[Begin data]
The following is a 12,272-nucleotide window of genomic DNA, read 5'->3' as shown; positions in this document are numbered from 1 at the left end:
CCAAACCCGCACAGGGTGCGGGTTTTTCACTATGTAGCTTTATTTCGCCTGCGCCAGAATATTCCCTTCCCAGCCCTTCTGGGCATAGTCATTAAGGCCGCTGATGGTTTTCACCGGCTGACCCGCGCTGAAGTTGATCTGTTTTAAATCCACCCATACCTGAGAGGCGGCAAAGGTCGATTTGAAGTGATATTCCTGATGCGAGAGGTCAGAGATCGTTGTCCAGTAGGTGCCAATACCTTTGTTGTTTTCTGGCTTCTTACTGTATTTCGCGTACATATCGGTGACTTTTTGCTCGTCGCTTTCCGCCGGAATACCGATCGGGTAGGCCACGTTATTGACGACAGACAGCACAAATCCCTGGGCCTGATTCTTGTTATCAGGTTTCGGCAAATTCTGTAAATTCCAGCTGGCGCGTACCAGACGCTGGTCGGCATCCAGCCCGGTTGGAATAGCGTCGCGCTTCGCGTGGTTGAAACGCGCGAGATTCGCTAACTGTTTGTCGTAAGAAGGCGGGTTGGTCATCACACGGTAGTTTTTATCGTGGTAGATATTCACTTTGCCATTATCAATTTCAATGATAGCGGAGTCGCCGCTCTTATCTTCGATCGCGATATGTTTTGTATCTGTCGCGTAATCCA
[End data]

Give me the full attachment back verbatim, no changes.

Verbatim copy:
The following is a 12,272-nucleotide window of genomic DNA, read 5'->3' as shown; positions in this document are numbered from 1 at the left end:
CCAAACCCGCACAGGGTGCGGGTTTTTCACTATGTAGCTTTATTTCGCCTGCGCCAGAATATTCCCTTCCCAGCCCTTCTGGGCATAGTCATTAAGGCCGCTGATGGTTTTCACCGGCTGACCCGCGCTGAAGTTGATCTGTTTTAAATCCACCCATACCTGAGAGGCGGCAAAGGTCGATTTGAAGTGATATTCCTGATGCGAGAGGTCAGAGATCGTTGTCCAGTAGGTGCCAATACCTTTGTTGTTTTCTGGCTTCTTACTGTATTTCGCGTACATATCGGTGACTTTTTGCTCGTCGCTTTCCGCCGGAATACCGATCGGGTAGGCCACGTTATTGACGACAGACAGCACAAATCCCTGGGCCTGATTCTTGTTATCAGGTTTCGGCAAATTCTGTAAATTCCAGCTGGCGCGTACCAGACGCTGGTCGGCATCCAGCCCGGTTGGAATAGCGTCGCGCTTCGCGTGGTTGAAACGCGCGAGATTCGCTAACTGTTTGTCGTAAGAAGGCGGGTTGGTCATCACACGGTAGTTTTTATCGTGGTAGATATTCACTTTGCCATTATCAATTTCAATGATAGCGGAGTCGCCGCTCTTATCTTCGATCGCGATATGTTTTGTATCTGTCGCGTAATCCA